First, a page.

Managing a finance branch can be stressful. Managers have to be aware of policy, regulations, and all other responsibility involved with overseeing employees. Knowing how to take control of the Branch can make the difference of the branch's success. Dispute Description and Involved Stakeholders As seen in a prior job, the manager had to adjust to a company merger in order to effectively manage the branch. The new company included adhering to different regulations for compliance as well as new corporate leaders.
Throughout the company merger there were many company adjustments to be made. The manager seemed to continue performing to her old standards rather than effectively managing the organizational change. The manager lacked the ability to organize and set clear goals. Organizing was where the emphasis was with the new company and making things happen. It involved organizing the branch employees so that everyone knew what they had to do, how, and when. Clear goals had to be established and action taken to ensure that results were delivered on time and to the budget.
It is important that team members recognize their roles within a team. (Duell, 2004 p. 24) The new company's expectations were not meet by the branch manager. The manager's performance created dispute between the company's district manager and the branch manager. The company expected the manager to grow the branch in dollar volume by $1 million a year while keeping delinquency under qualifying levels. Because the manager did not maintain delinquency nor increase volume, the branch production decreased drastically after the first year of the merger.
The company had low productivity from both branch employees and manager. Employees' bonuses were affected because of poor leadership and management. All stakeholders involved: the manager, the employees, and the company had a yearly loss in production which in turn caused both the district manager and the branch manager to determine a permanent corrective action for the manager is benefit. The corrective action plan was simple: either the manager step up and perform to company expectations or take a demotion.
Dispute Resolution Technique The new company leaders set standards for performance evaluations to frequently be performed in order to monitor levels of production. Every employee was evaluated on a three-month trial bases. If evaluations resulted in improvement needs, a time frame was given for improving individual performance. The manager was to perform employee evaluations and the district manager was to perform the manager's evaluations. The alternative dispute resolution technique used was the principled interest-based negotiations.
Some elements involved in the negotiation between the manager and the district manager before any changes was made as a result of the evaluation were: Communication As stated prior, the manager did not increase volume nor did she maintain delinquency. If she had communicated with her district manager the need for volume as well as set individual goals for her employees to reach, the company expectations would have been met. Relationships There was a direct relationship between all stakeholders involved in the dispute.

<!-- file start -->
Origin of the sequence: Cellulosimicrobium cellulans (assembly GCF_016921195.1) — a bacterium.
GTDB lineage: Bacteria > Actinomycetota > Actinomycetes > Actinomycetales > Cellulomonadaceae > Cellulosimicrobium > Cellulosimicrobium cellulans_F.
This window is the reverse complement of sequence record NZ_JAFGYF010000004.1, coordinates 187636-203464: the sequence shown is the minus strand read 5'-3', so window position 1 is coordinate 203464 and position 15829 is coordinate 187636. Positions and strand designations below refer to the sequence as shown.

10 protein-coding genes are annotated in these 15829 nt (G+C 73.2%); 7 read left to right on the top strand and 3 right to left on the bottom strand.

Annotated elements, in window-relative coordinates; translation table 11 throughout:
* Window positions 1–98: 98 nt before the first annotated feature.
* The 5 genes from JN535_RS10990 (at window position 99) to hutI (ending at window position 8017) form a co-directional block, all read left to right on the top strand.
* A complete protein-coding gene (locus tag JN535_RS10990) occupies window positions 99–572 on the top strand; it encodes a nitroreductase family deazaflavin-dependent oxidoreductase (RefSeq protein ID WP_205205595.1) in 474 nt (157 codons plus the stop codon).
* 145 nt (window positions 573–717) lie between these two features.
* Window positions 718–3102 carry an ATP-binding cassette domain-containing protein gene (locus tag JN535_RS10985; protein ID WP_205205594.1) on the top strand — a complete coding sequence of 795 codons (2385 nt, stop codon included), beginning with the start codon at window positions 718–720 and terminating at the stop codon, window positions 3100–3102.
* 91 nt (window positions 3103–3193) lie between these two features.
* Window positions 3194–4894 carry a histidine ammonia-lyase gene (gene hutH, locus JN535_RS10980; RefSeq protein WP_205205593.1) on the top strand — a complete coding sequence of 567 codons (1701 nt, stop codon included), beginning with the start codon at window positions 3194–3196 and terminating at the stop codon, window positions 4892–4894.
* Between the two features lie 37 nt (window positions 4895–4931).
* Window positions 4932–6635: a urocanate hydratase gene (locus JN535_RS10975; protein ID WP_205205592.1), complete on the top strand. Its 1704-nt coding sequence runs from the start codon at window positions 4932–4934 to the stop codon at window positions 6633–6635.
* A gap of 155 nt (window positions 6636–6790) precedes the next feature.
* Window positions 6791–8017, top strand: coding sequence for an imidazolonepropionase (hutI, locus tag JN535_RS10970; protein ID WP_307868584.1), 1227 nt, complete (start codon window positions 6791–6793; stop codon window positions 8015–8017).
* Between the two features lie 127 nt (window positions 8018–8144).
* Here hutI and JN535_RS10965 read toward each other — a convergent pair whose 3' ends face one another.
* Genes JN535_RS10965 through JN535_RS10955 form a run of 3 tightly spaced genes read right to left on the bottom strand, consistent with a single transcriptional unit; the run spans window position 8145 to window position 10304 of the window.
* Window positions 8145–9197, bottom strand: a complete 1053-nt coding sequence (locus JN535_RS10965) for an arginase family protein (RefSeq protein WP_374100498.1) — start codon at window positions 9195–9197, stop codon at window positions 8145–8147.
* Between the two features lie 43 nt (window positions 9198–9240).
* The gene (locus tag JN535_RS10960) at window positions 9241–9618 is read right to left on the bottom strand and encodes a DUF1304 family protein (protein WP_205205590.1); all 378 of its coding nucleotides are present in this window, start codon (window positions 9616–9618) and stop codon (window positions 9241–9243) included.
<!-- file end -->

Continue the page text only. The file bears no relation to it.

The manager could have consulted with her employees and the district manager at any time needed. She was the overseer of the employees and the district manager was the overseer of the manager and the employees. The manager and the district manager discussed how they would solve the expectations problems and maintain, if not enhance, their future business opportunities together. The result was that the manager took a demotion but relationships were still respected. Alternatives
The alternatives for the resolution were for the manager to take a demotion from manager to assistant manager or she had to relocate to another branch within the district and work under the supervision of another branch manager. She chose that alternative instead of leaving the company. The issue created personal dispute with the manager because she had to have her job for the welfare of her family. The alternative route was actually her only choice at that point. Commitment The manager committed herself to the demotion and began working as an assistant manager at another branch.
She was dedicated to her position and resolved her dispute with the district manager. The understanding was well established. Effectiveness of Dispute The dispute was settled with an agreement between those involved. The manager still held a job with the company. She was demoted but with no change in pay. The company has control of budget and the branch was continuing to grow. The effectiveness of the dispute helped the company gain control of the organization. Managing effectively cause for organizing and setting goals with employees.
Organizations that are often seen as the cornerstone for widespread success will generally tell anyone first-hand that a leadership-oriented team was a key component in the company's overall depiction. (Fiefer, 2001) The manager had to step-up to the company's expectation or take a demotion from manager to assistant manager. She decided to take demotion rather than loose a position with the company. She made a principle interest-based negotiation with the company to be demoted to assistant manager working for another branch.